Public cloud services use servers shared among multiple users, whereas private services entail sole usage of computer and storage resources.

Taking the public route, one of the largest challenges is deciding how you’re going to take core business infrastructure and the applications that go with it and put those applications on somebody else’s infrastructure.

On the private side of things, companies often grapple with the need to maintain internally hosted systems and make them work with cloud services.

While the cloud promises a great deal, moving to a cloud-only IT infrastructure takes time. This often means working with a hybrid infrastructure where some services are retained locally and others hosted in the cloud.

As a large global enterprise, Telstra is well versed in handling these complex digital challenges because we’ve come up against them ourselves.

Over the past 12-18 months we’ve worked tirelessly to improve our cloud service offerings. Partnering with leading service providers from all over the world, we can design the perfect blend of cloud services for your specific business, with all the necessary support and service end-to-end, while keeping security and compliance top of mind.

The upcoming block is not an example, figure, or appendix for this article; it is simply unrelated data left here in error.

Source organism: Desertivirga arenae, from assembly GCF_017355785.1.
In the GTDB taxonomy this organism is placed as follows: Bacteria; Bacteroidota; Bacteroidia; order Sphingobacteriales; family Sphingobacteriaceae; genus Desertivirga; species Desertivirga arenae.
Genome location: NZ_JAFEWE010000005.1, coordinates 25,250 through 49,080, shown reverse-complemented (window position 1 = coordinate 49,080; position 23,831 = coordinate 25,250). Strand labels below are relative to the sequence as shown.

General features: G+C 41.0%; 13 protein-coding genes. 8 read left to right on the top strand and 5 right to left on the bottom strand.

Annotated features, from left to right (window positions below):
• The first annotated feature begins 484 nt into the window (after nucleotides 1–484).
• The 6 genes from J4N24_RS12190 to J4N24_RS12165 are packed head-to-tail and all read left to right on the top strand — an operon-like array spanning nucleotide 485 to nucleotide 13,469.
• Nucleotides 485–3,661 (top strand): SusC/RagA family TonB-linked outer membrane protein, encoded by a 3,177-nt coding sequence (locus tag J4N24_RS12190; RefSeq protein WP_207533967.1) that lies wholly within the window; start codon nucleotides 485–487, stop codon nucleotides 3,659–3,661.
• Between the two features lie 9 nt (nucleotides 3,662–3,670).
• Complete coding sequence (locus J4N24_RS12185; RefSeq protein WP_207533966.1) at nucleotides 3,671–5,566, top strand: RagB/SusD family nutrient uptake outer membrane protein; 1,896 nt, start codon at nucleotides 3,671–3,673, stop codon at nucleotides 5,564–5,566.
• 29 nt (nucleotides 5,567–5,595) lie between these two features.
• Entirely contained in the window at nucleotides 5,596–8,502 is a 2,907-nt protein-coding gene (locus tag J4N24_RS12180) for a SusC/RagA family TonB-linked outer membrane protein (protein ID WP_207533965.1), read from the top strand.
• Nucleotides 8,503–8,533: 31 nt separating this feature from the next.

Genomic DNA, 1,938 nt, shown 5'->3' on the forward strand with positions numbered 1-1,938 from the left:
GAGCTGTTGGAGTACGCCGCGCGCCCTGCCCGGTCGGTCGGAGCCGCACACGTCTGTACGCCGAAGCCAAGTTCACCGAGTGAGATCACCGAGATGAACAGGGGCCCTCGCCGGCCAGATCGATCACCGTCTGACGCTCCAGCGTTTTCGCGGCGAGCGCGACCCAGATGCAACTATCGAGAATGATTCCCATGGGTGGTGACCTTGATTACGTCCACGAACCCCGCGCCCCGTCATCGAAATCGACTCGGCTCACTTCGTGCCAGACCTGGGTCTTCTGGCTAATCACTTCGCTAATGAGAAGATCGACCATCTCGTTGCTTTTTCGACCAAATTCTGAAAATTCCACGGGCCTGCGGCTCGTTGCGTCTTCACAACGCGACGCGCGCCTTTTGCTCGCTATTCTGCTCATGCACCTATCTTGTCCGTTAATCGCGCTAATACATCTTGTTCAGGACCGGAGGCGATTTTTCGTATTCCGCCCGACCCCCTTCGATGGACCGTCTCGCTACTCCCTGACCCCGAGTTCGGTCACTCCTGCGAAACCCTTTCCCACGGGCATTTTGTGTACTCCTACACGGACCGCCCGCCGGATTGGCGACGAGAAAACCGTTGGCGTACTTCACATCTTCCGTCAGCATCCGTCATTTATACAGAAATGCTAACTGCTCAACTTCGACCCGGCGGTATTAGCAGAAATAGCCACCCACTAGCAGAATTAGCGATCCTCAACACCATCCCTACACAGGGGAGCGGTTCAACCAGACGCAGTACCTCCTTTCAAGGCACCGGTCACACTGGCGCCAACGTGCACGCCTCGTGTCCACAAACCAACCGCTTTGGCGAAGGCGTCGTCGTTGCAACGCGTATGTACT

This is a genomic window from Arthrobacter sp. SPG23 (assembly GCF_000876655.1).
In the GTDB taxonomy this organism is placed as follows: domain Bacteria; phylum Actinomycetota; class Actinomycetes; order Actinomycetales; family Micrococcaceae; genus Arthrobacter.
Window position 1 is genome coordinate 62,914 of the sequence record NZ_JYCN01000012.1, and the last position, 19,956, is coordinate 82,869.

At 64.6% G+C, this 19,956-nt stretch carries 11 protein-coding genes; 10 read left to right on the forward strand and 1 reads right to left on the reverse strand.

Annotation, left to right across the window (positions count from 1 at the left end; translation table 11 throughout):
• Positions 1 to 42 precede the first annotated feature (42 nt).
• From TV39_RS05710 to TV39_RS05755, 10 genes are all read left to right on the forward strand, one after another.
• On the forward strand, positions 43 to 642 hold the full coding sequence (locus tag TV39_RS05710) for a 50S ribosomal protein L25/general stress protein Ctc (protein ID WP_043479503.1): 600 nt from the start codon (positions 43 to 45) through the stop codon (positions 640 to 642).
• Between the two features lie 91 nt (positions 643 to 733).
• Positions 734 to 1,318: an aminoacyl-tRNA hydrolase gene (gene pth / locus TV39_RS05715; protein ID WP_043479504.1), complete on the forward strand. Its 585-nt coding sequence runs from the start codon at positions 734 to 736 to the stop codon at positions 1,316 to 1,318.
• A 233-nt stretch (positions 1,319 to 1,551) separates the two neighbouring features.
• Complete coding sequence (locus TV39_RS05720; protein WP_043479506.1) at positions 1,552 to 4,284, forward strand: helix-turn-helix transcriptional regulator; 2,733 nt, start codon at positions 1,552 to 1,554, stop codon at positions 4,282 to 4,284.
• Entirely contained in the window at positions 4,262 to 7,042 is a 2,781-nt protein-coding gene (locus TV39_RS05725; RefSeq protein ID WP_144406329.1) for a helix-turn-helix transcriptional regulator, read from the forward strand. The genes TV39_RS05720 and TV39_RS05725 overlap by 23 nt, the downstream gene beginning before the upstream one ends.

• The cloud has had more of an impact on business than any other technology over the past decade
  • Telstra partners with leading global service providers to design the perfect cloud, with all the necessary support and service end-to-end
  • Security and compliance must be a top priority